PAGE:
1 Corinthians 9:17 (NASB)

For if I do this voluntarily, I have a reward; but if against my will, I have a stewardship entrusted to me.

What does Paul mean when he compares voluntarily preaching the Gospel with preaching “against [his] will”? What does it mean for him to preach the Gospel against his will, and what does that have to do with stewardship entrusted to him?

1 Answer 1


If you read "ἄκων" as "unwilling" as most current version do, then that makes this a bit easier to understand what he means.

Paul is not claiming that his preaching is unwilling, but is offering a hypothetical: but if (εἰ). What he is saying, that his will is irrelevant on whether he preaches the Bible or not - he is obliged to since that (preaching the gospel) is his obligation (or stewardship.)

This serves as a contrast to that which he has a choice in, and which is the core thing he speaks of here - Paul's refusal to accept support from the Corinthians.

15 But I have used none of these things. And I have not written these things so that it will be done so in my case; for it would be better for me to die than that. No one shall make my boast an empty one! 16 For if I preach the gospel, I have nothing to boast about, for I am under compulsion; for woe to me if I do not preach the gospel. 17 For if I do this voluntarily, I have a reward; but if against my will, I have been entrusted with a commission nonetheless. 18 What, then, is my reward? That, when I preach the gospel, I may offer the gospel without charge, so as not to make full use of my right in the gospel.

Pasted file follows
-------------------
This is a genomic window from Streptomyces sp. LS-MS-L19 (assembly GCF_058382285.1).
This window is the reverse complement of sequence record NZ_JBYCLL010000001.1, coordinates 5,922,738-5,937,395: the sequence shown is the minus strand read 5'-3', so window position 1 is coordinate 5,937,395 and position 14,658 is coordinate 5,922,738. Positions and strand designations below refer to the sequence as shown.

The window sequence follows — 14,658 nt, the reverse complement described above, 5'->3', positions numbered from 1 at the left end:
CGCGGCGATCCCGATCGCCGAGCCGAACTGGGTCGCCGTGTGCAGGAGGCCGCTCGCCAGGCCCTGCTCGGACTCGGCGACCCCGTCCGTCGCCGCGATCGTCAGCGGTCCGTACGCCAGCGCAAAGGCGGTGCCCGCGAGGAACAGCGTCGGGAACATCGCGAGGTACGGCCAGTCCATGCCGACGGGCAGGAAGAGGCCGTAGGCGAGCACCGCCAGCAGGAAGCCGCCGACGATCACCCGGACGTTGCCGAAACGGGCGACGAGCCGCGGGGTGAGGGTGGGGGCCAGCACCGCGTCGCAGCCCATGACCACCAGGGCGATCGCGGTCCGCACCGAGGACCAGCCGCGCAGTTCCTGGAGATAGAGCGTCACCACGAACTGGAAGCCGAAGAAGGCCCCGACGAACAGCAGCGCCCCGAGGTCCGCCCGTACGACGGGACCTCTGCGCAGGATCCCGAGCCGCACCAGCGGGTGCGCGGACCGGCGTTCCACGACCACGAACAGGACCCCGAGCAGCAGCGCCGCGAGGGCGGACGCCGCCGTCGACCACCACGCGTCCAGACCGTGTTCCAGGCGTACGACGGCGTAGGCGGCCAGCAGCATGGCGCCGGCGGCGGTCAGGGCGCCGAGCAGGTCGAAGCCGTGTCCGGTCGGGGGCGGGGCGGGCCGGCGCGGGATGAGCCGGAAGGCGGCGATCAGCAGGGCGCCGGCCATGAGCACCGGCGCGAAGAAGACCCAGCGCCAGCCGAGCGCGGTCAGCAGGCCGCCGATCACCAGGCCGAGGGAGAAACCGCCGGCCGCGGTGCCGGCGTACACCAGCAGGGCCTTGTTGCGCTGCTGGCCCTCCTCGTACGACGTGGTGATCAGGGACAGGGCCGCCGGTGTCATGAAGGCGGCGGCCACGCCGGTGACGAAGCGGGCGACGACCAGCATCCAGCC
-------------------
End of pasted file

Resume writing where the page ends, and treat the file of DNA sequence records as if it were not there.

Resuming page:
Paul can boast of not being a burden to the Corinthians, since that is his choice and liberty. In contrast, he is obliged to preach to the gospel: "woe to [him] if [he] do[es] not preach the gospel"

  • Very helpful answer, thank you! The comparison of preaching the Gospel v. Receiving money from preaching makes so much sense. Thanks again!
    – Gremosa
    Apr 8 at 15:00

Your Answer

By clicking “Post Your Answer”, you agree to our terms of service, privacy policy and cookie policy

Not the answer you're looking for? Browse other questions tagged or ask your own question.